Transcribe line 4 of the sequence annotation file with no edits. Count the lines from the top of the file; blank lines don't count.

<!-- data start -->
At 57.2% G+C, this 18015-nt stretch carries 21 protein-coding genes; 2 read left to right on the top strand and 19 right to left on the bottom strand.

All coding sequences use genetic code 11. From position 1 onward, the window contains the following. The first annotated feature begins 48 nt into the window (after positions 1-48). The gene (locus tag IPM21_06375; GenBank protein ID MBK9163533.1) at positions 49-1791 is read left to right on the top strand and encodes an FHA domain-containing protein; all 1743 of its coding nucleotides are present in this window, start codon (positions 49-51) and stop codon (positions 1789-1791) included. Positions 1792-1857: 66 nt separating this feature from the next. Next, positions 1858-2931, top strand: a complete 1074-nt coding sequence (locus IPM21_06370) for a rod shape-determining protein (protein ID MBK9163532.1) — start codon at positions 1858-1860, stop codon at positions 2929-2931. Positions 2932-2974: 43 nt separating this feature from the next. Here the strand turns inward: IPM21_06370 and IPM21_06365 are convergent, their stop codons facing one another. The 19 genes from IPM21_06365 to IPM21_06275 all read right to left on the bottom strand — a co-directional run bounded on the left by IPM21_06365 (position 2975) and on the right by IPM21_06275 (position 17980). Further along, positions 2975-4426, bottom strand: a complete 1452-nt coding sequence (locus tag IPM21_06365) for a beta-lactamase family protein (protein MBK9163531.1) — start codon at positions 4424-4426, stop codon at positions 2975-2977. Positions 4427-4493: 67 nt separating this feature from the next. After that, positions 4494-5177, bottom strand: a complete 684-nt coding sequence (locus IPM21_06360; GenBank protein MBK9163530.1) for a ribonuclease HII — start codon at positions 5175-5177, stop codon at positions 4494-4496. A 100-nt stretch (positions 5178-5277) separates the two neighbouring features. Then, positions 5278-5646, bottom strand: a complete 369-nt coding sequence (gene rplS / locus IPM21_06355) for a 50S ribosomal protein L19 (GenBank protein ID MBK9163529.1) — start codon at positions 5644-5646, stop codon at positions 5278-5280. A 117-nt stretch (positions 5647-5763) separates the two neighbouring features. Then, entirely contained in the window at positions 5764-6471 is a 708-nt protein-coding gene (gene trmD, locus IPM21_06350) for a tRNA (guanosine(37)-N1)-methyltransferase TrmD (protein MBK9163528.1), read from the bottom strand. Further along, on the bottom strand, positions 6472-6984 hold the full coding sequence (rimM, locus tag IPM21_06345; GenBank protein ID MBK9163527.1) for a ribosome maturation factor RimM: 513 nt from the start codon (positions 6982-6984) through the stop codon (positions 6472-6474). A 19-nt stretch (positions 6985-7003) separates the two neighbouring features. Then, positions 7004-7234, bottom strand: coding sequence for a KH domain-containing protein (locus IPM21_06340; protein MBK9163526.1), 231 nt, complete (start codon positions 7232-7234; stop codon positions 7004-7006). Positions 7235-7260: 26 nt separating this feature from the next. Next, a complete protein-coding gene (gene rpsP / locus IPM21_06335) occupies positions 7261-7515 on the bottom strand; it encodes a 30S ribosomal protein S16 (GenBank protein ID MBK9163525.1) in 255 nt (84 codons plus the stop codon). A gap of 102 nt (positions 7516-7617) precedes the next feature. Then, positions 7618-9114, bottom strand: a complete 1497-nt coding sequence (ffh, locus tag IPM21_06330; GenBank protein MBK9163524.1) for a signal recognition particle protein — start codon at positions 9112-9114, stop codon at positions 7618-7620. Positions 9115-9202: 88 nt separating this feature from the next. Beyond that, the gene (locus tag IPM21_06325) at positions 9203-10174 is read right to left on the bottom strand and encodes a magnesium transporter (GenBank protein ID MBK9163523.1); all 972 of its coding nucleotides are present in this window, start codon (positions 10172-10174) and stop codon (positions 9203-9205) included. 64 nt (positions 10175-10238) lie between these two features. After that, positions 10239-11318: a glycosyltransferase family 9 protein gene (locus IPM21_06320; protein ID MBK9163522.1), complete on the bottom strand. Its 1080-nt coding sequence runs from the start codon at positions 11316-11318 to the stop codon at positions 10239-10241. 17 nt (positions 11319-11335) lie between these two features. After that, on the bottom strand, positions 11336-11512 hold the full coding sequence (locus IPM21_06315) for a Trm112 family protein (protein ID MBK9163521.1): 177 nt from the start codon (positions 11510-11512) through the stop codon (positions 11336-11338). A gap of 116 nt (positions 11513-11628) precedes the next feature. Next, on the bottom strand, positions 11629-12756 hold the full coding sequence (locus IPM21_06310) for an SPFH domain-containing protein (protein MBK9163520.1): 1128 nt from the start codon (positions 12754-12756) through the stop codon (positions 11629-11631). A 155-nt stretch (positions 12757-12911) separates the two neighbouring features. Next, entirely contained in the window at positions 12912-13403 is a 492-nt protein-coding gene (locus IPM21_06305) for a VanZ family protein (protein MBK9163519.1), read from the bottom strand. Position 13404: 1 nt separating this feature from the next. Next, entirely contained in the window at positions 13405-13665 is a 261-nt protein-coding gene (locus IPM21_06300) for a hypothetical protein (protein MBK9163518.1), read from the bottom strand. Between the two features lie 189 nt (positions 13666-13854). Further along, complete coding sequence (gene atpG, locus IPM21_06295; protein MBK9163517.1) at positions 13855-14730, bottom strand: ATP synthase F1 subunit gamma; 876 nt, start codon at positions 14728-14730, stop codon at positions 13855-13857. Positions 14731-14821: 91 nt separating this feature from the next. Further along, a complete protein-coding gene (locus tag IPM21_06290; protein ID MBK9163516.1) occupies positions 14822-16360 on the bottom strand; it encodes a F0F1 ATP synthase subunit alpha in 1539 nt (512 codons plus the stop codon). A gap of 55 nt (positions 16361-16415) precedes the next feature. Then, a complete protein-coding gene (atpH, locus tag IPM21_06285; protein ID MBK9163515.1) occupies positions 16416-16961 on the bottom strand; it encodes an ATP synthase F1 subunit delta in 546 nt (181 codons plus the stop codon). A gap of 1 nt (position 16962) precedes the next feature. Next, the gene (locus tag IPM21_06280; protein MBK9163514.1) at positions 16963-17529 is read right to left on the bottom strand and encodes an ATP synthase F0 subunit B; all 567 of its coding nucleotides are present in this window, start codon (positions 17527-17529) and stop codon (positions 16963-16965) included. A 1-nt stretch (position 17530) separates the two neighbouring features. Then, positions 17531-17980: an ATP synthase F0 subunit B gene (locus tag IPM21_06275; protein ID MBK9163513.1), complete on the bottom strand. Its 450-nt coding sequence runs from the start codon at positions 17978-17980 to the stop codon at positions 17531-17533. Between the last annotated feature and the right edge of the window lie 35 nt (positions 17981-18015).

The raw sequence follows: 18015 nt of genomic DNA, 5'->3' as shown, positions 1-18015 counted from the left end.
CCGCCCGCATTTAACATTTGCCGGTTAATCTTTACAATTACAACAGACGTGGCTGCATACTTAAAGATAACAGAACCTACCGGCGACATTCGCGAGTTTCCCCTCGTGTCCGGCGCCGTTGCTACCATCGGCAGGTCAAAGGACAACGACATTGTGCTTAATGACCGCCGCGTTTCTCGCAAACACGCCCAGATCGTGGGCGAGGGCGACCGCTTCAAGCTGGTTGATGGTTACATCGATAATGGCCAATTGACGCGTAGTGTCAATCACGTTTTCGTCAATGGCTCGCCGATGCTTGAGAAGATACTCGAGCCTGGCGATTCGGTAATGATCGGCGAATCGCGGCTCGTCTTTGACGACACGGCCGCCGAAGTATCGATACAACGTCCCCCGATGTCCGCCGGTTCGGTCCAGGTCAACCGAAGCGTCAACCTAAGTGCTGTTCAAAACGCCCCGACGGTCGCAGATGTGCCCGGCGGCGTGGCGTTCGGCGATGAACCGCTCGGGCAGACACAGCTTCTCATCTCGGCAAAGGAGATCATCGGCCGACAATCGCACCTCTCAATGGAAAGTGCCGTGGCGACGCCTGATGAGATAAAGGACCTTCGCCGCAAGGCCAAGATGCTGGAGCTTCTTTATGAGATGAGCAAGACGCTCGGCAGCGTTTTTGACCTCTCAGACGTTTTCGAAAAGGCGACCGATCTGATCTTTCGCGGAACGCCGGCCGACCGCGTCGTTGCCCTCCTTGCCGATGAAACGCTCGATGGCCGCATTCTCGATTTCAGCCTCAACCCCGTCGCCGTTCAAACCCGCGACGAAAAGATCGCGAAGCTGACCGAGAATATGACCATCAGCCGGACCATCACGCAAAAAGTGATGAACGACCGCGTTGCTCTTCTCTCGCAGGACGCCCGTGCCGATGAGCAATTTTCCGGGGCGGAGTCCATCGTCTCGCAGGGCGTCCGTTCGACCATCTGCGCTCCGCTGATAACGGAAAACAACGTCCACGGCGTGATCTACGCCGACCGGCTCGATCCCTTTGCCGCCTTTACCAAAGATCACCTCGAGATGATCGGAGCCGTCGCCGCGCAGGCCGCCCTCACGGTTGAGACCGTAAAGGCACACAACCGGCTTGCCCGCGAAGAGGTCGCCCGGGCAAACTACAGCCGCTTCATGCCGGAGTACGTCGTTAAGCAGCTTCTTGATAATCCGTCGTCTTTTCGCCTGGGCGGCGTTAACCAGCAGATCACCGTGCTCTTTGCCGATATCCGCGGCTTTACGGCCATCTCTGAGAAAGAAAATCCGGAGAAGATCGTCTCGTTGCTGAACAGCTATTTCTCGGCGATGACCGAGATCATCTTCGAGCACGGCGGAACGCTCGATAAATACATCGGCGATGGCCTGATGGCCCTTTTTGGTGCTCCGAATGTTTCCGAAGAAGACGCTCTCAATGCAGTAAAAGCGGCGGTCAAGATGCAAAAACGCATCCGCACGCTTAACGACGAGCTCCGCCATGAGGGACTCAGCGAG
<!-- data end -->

CCGCCCGCATTTAACATTTGCCGGTTAATCTTTACAATTACAACAGACGTGGCTGCATACTTAAAGATAACAGAACCTACCGGCGACATTCGCGAGTTTCCCCTCGTGTCCGGCGCCGTTGCTACCATCGGCAGGTCAAAGGACAACGACATTGTGCTTAATGACCGCCGCGTTTCTCGCAAACACGCCCAGATCGTGGGCGAGGGCGACCGCTTCAAGCTGGTTGATGGTTACATCGATAATGGCCAATTGACGCGTAGTGTCAATCACGTTTTCGTCAATGGCTCGCCGATGCTTGAGAAGATACTCGAGCCTGGCGATTCGGTAATGATCGGCGAATCGCGGCTCGTCTTTGACGACACGGCCGCCGAAGTATCGATACAACGTCCCCCGATGTCCGCCGGTTCGGTCCAGGTCAACCGAAGCGTCAACCTAAGTGCTGTTCAAAACGCCCCGACGGTCGCAGATGTGCCCGGCGGCGTGGCGTTCGGCGATGAACCGCTCGGGCAGACACAGCTTCTCATCTCGGCAAAGGAGATCATCGGCCGACAATCGCACCTCTCAATGGAAAGTGCCGTGGCGACGCCTGATGAGATAAAGGACCTTCGCCGCAAGGCCAAGATGCTGGAGCTTCTTTATGAGATGAGCAAGACGCTCGGCAGCGTTTTTGACCTCTCAGACGTTTTCGAAAAGGCGACCGATCTGATCTTTCGCGGAACGCCGGCCGACCGCGTCGTTGCCCTCCTTGCCGATGAAACGCTCGATGGCCGCATTCTCGATTTCAGCCTCAACCCCGTCGCCGTTCAAACCCGCGACGAAAAGATCGCGAAGCTGACCGAGAATATGACCATCAGCCGGACCATCACGCAAAAAGTGATGAACGACCGCGTTGCTCTTCTCTCGCAGGACGCCCGTGCCGATGAGCAATTTTCCGGGGCGGAGTCCATCGTCTCGCAGGGCGTCCGTTCGACCATCTGCGCTCCGCTGATAACGGAAAACAACGTCCACGGCGTGATCTACGCCGACCGGCTCGATCCCTTTGCCGCCTTTACCAAAGATCACCTCGAGATGATCGGAGCCGTCGCCGCGCAGGCCGCCCTCACGGTTGAGACCGTAAAGGCACACAACCGGCTTGCCCGCGAAGAGGTCGCCCGGGCAAACTACAGCCGCTTCATGCCGGAGTACGTCGTTAAGCAGCTTCTTGATAATCCGTCGTCTTTTCGCCTGGGCGGCGTTAACCAGCAGATCACCGTGCTCTTTGCCGATATCCGCGGCTTTACGGCCATCTCTGAGAAAGAAAATCCGGAGAAGATCGTCTCGTTGCTGAACAGCTATTTCTCGGCGATGACCGAGATCATCTTCGAGCACGGCGGAACGCTCGATAAATACATCGGCGATGGCCTGATGGCCCTTTTTGGTGCTCCGAATGTTTCCGAAGAAGACGCTCTCAATGCAGTAAAAGCGGCGGTCAAGATGCAAAAACGCATCCGCACGCTTAACGACGAGCTCCGCCATGAGGGACTCAGCGAG